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Friendship vs. Introversion

It is safe to say that out of all the people in my circle of friends, I am easily the most introverted. I’m not shy; my avoidance of social interaction has nothing to do with fear, but rather a need to recharge on my own, to relax and unwind without the distractions of conversation or company.

Most of my friends, on the other hand, relax by spending time with each other or going out to noisy clubs and restaurants. They thrive on noise, chatter, and all-around loud mayhem. This can cause problems in our friendships, because often my dislike of crowds is perceived as a lack of desire to spend time with my friends.

This is a common problem when introverts and extroverts mix. There is a lot of confusion about what these terms actually mean.

Introversion is not the same thing as being shy or antisocial. Introverts enjoy socializing and conversation as much as the next person, but as the size of a social group increases, they need more and more time alone afterward to recover. These periods of solitude are what introverts get their energy from.

Extroverts, on the other hand, get bored easily on their own and wilt somewhat if they don’t have people to interact with. Their energy is derived from the presence of others, and they enjoy feeding off that energy in groups.

Although I do enjoy spending time with my friends, I prefer to do it one or two at a time, rather than all in a large group. I find one-on-one interaction stimulating, because I can concentrate all my effort on the one person and not have to try to cover several bases at once.

If everyone is in a room together and there’s a lot of conversation going on, I tend to sit quietly, because I feel like there’s already too much noise in the room without me chiming in as well. Often I’ll excuse myself to step outside and enjoy the quiet for a few moments, just to give my batteries a little boost before diving back into the fray.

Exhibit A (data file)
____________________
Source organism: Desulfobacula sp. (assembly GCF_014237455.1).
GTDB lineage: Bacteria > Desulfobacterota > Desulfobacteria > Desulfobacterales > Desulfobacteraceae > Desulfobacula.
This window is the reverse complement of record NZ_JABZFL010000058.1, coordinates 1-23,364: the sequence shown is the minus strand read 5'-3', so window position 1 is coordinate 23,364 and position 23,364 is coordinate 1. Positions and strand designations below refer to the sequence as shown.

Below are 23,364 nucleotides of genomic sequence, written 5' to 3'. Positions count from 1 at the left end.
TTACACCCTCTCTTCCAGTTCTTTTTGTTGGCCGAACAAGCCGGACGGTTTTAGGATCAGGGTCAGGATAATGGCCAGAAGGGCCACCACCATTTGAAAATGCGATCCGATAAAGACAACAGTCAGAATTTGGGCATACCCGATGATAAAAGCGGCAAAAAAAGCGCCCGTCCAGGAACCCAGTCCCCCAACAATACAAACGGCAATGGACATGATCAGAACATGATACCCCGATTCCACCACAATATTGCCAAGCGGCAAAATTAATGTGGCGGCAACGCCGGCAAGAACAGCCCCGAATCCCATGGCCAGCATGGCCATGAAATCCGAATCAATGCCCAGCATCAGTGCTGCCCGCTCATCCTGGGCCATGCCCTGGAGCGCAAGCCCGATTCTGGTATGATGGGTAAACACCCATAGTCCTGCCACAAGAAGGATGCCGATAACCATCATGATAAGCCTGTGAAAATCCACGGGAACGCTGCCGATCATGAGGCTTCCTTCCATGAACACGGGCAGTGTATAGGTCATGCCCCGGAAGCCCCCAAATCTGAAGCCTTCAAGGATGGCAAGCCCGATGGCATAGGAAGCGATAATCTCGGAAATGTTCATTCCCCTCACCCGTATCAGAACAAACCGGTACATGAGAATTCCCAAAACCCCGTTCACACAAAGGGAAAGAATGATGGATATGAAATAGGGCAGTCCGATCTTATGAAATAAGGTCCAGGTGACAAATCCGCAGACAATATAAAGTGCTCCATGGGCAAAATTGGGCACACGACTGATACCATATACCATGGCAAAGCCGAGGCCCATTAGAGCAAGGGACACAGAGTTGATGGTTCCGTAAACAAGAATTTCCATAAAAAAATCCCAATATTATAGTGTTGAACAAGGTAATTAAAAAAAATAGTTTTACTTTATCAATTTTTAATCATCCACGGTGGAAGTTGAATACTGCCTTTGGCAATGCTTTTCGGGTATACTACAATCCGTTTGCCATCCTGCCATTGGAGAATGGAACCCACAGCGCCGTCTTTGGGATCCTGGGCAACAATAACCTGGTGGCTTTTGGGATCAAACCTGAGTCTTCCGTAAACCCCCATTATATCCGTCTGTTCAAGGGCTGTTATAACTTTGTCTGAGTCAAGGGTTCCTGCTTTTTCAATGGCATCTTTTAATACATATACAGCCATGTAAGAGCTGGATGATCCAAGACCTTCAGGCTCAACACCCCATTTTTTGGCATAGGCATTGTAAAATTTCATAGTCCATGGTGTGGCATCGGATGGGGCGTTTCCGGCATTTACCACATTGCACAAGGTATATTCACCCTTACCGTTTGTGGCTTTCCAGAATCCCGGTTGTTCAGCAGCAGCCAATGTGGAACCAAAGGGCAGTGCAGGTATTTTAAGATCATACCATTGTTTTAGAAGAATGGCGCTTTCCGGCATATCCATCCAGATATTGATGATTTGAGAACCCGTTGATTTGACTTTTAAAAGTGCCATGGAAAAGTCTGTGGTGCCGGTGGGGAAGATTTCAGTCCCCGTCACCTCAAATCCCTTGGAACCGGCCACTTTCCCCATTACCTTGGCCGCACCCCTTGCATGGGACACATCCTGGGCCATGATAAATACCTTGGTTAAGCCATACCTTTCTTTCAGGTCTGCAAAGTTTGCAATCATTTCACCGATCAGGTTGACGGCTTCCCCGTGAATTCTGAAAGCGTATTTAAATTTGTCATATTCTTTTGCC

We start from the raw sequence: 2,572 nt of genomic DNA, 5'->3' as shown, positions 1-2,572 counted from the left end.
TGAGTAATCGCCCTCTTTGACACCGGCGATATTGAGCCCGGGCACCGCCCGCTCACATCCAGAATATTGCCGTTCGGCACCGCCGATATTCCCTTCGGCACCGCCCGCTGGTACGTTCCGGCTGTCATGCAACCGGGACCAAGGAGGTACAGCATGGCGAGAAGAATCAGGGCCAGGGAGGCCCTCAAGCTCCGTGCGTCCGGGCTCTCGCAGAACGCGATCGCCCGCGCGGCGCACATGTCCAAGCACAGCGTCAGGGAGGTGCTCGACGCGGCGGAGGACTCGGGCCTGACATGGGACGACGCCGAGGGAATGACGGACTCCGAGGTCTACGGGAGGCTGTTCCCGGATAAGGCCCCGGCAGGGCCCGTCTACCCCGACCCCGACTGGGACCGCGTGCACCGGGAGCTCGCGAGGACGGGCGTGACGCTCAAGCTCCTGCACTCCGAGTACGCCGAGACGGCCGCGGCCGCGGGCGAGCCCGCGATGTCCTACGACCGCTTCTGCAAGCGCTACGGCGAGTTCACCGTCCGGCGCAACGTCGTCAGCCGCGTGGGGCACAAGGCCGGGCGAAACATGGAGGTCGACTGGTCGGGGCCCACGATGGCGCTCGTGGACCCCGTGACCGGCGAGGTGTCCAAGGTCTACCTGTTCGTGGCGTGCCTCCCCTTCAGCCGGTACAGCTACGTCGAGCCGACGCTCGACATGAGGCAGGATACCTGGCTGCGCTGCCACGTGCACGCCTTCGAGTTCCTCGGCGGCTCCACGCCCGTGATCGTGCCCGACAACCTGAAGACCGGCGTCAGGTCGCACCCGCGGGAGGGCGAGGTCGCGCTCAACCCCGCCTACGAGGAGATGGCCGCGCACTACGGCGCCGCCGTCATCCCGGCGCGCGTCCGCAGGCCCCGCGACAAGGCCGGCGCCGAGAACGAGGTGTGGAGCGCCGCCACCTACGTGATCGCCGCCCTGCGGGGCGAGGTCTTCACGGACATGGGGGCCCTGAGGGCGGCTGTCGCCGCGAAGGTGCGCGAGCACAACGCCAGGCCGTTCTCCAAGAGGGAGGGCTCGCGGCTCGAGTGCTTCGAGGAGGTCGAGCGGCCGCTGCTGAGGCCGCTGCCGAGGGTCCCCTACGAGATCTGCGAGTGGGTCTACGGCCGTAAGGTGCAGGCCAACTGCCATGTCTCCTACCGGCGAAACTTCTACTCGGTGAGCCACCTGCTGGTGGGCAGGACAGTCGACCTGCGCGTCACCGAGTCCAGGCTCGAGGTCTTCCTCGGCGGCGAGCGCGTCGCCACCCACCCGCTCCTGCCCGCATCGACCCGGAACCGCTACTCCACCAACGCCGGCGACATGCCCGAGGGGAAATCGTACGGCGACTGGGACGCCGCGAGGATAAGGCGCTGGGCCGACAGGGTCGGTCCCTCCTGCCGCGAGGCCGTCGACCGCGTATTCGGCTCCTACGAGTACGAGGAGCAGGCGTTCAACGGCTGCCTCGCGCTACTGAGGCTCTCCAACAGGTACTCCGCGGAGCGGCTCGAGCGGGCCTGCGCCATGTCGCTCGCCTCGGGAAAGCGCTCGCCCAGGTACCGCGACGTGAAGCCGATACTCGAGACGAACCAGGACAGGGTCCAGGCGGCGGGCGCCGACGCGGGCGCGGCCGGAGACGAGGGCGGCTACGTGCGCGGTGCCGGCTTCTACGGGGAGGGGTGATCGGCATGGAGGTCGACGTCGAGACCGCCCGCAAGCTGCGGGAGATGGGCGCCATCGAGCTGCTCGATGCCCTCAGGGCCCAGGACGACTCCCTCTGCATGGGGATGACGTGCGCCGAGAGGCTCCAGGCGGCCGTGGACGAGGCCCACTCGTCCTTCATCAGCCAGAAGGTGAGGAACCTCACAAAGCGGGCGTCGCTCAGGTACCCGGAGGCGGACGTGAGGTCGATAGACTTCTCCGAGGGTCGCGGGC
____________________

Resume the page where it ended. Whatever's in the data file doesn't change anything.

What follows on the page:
I’m usually ready to head home before everyone else is, and this typically leads to people being worried that I’m either not having a good time, or that I don’t like to be around them. I do like to be around them, but I also need to have my alone time, and a lot of it.

As an introvert, it can be difficult being understood in a world that equates extroversion with friendliness. It seems that in recent years, my circle of friends has evolved, and now many of the people I spend time with are introverts themselves. We can sit quietly and drink coffee together, and the silence doesn’t feel awkward.

However, we are just as likely to engage in lively conversation on a variety of topics, if the mood strikes. At the end of the day, we retreat back into our sanctuaries, thankful for the social interaction, but also grateful for having a quiet home to return to. Far from being antisocial or shy, we are not afraid to meet new people, but we are also not afraid to be in our own company for extended periods.

For me it feels like a comfortable balance, one that I hope more extroverts will learn to understand over time.

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